Thesis: Download pdf
Project Leader and Contact: Margit Schwikowski]


  • Ice records provide new insights into climatic vulnerability of Central Asian forest and steppe communities SO Brugger, E Gobet, M Sigl, D Osmont, T Papina, N Rudaya, M Schwikowski and W Tinner
    Global and Planetary Change 169, 188-201 (2018).
  • 19th century glacier retreat in the Alps preceded the emergence of industrial black carbon deposition on high-alpine glaciers M Sigl, NJ Abram, J Gabrieli, TM Jenk, D Osmont and M Schwikowki
    The Cryosphere 12, 3311-3331 (2018).
    DOI: 10.5194/tc-12-3311-2018

16 October 2018

Jacinta Edebeli with members of the thesis committee: Thorsten Bartels-Rausch (PSI), Hans-Werner Jacobi (IGE Grenoble), Jacinta Edebeli, and Markus Ammann (PSI)

Multiphase Chemical Reactivity in Cold Regions, ETH Zürich (2015-2018)

Abstract The cryosphere plays an important role in Earth’s energy balance and in the cycling of compounds in the environment, serves as an important archive of the Earth’s past climate and atmospheric composition. In addition, the cryosphere is a reactive matrix, and multiphase chemical reactions in these cold regions of Earth impact the atmospheric composition. When reactive losses lead to significant loss of compounds trapped in the snow, interpretation of ice core records of these compounds become difficult. From a chemical perspective, the cryospheric matrices such as surface snow, sea ice, and clouds are complex mixtures, where the reactions can proceed in a number of distinct compartments. To understand cryospheric chemistry in this full complexity, reaction rates of key reactants have to be known in their compartments. These compartments include the air-ice interface, aerosol deposits, and brine in micropockets. This thesis investigated chemistry with relevance to cold regions in the world especially the polar regions using bromide oxidation by ozone in well-defined laboratory experiments. Given the importance of halogens in Polar boundary layer chemistry, their reactions at the air-ice interface and in aerosol have been investigated in great detail. Therefore, this system was chosen here as a model system to investigate chemistry in the snow compartments with a major focus on increasing complexity in laboratory samples to mimic conditions in the environment better. The general interest in halogen chemistry stems from its essential impact on the oxidative capacity of polar atmospheres and and the role of halide on the fate of compounds in the atmosphere due to formation of reactive halogen species (RHS). Of particular importance is the impact on the fate of gas phase mercury, which gets oxidized by RHS leading to increased deposition of mercury with implications for ecosystem and human health. This thesis contributes to the better understanding of chemistry in snow and cold aerosol, and in particular, to ozone reaction with bromide: the interfacial process and the temperature dependence of this reaction, and the partitioning of bromide between the surface and the bulk of the ice during snow metamorphism.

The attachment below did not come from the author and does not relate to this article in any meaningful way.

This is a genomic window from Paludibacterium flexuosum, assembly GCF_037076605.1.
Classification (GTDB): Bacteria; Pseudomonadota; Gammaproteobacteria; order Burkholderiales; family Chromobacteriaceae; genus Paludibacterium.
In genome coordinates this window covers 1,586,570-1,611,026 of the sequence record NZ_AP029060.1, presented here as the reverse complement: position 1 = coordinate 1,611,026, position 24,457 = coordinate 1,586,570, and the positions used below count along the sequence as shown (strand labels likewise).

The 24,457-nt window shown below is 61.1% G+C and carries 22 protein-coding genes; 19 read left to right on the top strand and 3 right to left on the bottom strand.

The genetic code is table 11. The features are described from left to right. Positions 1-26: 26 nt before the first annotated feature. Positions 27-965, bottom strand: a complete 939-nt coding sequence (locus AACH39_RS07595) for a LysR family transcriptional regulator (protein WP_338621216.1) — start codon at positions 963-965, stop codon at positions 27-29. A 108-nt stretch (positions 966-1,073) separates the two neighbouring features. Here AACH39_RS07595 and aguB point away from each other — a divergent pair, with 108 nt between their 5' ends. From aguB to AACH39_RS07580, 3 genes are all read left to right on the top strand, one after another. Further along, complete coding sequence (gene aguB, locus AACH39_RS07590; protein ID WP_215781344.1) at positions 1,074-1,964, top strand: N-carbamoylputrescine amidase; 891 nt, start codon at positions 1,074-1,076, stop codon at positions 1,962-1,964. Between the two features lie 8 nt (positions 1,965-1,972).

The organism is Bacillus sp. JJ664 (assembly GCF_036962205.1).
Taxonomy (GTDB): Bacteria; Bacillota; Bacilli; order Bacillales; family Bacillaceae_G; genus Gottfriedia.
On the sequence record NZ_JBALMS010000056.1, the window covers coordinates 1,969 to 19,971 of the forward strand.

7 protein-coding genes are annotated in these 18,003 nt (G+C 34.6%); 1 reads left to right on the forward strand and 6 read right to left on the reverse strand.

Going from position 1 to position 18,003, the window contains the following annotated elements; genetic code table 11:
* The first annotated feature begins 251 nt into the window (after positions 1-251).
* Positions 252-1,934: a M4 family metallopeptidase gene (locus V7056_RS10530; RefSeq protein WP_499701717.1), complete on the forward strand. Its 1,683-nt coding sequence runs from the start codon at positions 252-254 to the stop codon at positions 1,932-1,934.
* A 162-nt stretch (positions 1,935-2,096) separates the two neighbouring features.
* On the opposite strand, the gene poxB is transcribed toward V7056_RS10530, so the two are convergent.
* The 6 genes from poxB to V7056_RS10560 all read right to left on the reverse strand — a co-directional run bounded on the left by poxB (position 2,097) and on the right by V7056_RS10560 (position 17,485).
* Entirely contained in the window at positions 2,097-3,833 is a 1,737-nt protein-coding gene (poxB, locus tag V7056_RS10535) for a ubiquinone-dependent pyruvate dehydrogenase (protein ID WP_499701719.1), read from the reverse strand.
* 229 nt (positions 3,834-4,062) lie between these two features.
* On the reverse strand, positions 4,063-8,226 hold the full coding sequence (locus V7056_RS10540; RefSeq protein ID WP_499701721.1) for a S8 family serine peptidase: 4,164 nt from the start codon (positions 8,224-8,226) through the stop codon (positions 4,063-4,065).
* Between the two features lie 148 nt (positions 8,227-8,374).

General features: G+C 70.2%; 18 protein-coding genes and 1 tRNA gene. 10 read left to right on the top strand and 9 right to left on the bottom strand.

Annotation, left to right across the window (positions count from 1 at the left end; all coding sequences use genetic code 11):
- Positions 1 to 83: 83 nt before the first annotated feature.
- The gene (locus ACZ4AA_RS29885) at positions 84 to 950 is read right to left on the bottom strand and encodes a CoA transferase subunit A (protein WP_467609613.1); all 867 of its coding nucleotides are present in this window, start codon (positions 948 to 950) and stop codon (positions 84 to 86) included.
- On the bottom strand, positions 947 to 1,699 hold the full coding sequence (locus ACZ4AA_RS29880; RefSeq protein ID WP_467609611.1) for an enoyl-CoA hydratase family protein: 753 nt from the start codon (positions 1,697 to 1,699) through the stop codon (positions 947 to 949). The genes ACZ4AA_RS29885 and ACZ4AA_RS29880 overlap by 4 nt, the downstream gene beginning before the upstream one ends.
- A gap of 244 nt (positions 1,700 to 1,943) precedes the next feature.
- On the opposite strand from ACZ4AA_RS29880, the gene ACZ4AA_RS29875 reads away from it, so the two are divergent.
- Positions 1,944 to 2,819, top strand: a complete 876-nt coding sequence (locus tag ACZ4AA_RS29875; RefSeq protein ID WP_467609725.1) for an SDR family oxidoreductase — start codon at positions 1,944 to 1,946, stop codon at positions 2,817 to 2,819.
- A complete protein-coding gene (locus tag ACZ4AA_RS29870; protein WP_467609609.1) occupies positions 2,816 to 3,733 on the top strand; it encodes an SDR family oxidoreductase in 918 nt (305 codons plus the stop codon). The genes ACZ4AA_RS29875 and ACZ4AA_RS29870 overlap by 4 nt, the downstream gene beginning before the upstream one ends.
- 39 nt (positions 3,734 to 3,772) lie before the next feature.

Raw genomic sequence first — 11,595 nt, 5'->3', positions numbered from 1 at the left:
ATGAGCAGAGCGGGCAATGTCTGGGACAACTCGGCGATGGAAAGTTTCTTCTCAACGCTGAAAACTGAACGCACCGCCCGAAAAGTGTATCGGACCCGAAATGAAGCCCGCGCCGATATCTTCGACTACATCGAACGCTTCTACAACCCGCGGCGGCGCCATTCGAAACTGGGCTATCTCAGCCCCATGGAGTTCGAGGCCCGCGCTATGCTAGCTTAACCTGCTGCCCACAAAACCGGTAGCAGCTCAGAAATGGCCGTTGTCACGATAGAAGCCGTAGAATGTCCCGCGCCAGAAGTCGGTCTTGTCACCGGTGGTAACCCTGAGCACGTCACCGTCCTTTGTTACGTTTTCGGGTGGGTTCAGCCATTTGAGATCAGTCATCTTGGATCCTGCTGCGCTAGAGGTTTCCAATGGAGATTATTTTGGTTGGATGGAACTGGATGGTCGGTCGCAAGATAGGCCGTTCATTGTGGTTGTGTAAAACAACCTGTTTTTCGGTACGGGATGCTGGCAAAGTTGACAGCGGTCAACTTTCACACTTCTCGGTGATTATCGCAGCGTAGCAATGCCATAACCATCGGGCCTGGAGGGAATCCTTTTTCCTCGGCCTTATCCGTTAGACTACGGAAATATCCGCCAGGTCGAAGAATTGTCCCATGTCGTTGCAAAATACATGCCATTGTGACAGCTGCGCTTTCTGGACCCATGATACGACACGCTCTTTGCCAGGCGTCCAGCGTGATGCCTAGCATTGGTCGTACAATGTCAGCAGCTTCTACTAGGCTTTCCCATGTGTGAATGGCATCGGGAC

Thesis: Download PDF
Funding and Project: Swiss National Science Foundation grant 155999
Project Leader and Contact: Thorsten Bartels-Rausch surface chemistry research group


  • New tools for atmospheric chemistry: general discussion P Alpert, A Archibald, S Arnold, K Ashworth, S Brown, S Campbell, LJ Carpenter, H Coe, J Dou, J Edebeli, B Finlayson-Pitts, A Grantham, J Hamilton, M Hastings, D Heard, G Isaacman-VanWertz, R Jones, M Kalberer, A Kiendler-Scharr, D Knopf, J Kroll, J Lelieveld, A Lewis, E Marais, A Marsh, S Moller, A Petzold, W Porter, A Ravishankara, J Reid, A Rickard, G Rovelli, Y Rudich, C Taatjes, A Vaughan, A Wahner, TJ Wallington, J Williams, P Young and A Zelenyuk
    Faraday Discussions 200, 663-691 (2017).
    DOI: 10.1039/C7FD90041D
  • A surface-stabilized ozonide triggers bromide oxidation at the aqueous solution-vapour interface L Artiglia, J Edebeli, F Orlando, S Chen, M-T Lee, P Corral Arroyo, A Gilgen, T Bartels-Rausch, A Kleibert, M Vazdar, M Andres Carignano, JS Francisco, PB Shepson, I Gladich and M Ammann
    Nature Communications 8, 700 (2017).
    DOI: 10.1038/s41467-017-00823-x

28 September 2018

Pablo Corral and the thesis committee after the defense: Matthias Arenz (Uni. Bern), Pablo Corral, Markus Ammann (PSI), and Andreas Türler (Uni. Bern)

Impacts of indirect photochemistry of Brown Carbon and iron carboxylate complexes on gas and aerosol chemistry, University of Bern (2014-2018)